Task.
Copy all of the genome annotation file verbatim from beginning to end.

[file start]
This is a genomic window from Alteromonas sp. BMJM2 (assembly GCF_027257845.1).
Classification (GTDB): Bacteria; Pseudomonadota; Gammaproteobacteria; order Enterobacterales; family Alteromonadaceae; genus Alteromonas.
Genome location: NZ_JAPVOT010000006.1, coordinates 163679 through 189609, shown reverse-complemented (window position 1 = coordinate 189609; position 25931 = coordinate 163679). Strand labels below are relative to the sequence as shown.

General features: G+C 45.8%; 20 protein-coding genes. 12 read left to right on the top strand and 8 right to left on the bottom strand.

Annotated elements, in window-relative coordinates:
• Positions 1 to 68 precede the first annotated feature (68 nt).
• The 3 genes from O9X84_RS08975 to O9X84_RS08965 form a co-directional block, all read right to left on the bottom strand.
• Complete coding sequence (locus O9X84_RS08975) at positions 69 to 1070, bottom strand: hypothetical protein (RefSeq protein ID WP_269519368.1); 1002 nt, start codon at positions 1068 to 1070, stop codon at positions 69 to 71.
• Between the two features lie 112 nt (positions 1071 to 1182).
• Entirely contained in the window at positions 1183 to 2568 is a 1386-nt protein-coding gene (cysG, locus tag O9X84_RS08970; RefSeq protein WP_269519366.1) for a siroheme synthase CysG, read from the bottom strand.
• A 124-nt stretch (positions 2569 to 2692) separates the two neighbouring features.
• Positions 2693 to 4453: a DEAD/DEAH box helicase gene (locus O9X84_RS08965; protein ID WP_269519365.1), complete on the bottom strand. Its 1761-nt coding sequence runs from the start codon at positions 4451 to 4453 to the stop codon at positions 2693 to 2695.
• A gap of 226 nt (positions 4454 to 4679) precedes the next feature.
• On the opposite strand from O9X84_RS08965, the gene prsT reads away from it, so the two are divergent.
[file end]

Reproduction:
This is a genomic window from Alteromonas sp. BMJM2 (assembly GCF_027257845.1).
Classification (GTDB): Bacteria; Pseudomonadota; Gammaproteobacteria; order Enterobacterales; family Alteromonadaceae; genus Alteromonas.
Genome location: NZ_JAPVOT010000006.1, coordinates 163679 through 189609, shown reverse-complemented (window position 1 = coordinate 189609; position 25931 = coordinate 163679). Strand labels below are relative to the sequence as shown.

General features: G+C 45.8%; 20 protein-coding genes. 12 read left to right on the top strand and 8 right to left on the bottom strand.

Annotated elements, in window-relative coordinates:
• Positions 1 to 68 precede the first annotated feature (68 nt).
• The 3 genes from O9X84_RS08975 to O9X84_RS08965 form a co-directional block, all read right to left on the bottom strand.
• Complete coding sequence (locus O9X84_RS08975) at positions 69 to 1070, bottom strand: hypothetical protein (RefSeq protein ID WP_269519368.1); 1002 nt, start codon at positions 1068 to 1070, stop codon at positions 69 to 71.
• Between the two features lie 112 nt (positions 1071 to 1182).
• Entirely contained in the window at positions 1183 to 2568 is a 1386-nt protein-coding gene (cysG, locus tag O9X84_RS08970; RefSeq protein WP_269519366.1) for a siroheme synthase CysG, read from the bottom strand.
• A 124-nt stretch (positions 2569 to 2692) separates the two neighbouring features.
• Positions 2693 to 4453: a DEAD/DEAH box helicase gene (locus O9X84_RS08965; protein ID WP_269519365.1), complete on the bottom strand. Its 1761-nt coding sequence runs from the start codon at positions 4451 to 4453 to the stop codon at positions 2693 to 2695.
• A gap of 226 nt (positions 4454 to 4679) precedes the next feature.
• On the opposite strand from O9X84_RS08965, the gene prsT reads away from it, so the two are divergent.